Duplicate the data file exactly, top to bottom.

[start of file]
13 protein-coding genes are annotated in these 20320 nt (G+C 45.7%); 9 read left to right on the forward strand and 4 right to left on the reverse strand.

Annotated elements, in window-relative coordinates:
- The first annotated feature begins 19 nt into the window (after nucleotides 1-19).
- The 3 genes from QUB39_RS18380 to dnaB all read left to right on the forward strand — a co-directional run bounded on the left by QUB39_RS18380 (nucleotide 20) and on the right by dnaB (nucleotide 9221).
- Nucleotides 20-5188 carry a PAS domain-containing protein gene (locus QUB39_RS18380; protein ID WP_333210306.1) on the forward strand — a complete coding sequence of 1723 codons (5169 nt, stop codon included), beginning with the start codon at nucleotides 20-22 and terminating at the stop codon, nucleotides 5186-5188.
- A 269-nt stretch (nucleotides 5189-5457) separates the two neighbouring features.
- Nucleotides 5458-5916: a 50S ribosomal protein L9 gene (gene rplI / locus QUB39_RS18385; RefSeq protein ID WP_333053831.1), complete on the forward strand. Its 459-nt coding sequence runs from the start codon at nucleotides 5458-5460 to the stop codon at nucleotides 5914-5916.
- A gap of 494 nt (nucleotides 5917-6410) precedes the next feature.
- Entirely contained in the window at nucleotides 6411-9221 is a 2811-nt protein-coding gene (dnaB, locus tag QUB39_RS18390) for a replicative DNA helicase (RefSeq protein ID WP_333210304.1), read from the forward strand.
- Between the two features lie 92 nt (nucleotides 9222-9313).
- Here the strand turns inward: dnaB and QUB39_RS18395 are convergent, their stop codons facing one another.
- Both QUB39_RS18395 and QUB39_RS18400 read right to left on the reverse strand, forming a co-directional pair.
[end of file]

13 protein-coding genes are annotated in these 20320 nt (G+C 45.7%); 9 read left to right on the forward strand and 4 right to left on the reverse strand.

Annotated elements, in window-relative coordinates:
- The first annotated feature begins 19 nt into the window (after nucleotides 1-19).
- The 3 genes from QUB39_RS18380 to dnaB all read left to right on the forward strand — a co-directional run bounded on the left by QUB39_RS18380 (nucleotide 20) and on the right by dnaB (nucleotide 9221).
- Nucleotides 20-5188 carry a PAS domain-containing protein gene (locus QUB39_RS18380; protein ID WP_333210306.1) on the forward strand — a complete coding sequence of 1723 codons (5169 nt, stop codon included), beginning with the start codon at nucleotides 20-22 and terminating at the stop codon, nucleotides 5186-5188.
- A 269-nt stretch (nucleotides 5189-5457) separates the two neighbouring features.
- Nucleotides 5458-5916: a 50S ribosomal protein L9 gene (gene rplI / locus QUB39_RS18385; RefSeq protein ID WP_333053831.1), complete on the forward strand. Its 459-nt coding sequence runs from the start codon at nucleotides 5458-5460 to the stop codon at nucleotides 5914-5916.
- A gap of 494 nt (nucleotides 5917-6410) precedes the next feature.
- Entirely contained in the window at nucleotides 6411-9221 is a 2811-nt protein-coding gene (dnaB, locus tag QUB39_RS18390) for a replicative DNA helicase (RefSeq protein ID WP_333210304.1), read from the forward strand.
- Between the two features lie 92 nt (nucleotides 9222-9313).
- Here the strand turns inward: dnaB and QUB39_RS18395 are convergent, their stop codons facing one another.
- Both QUB39_RS18395 and QUB39_RS18400 read right to left on the reverse strand, forming a co-directional pair.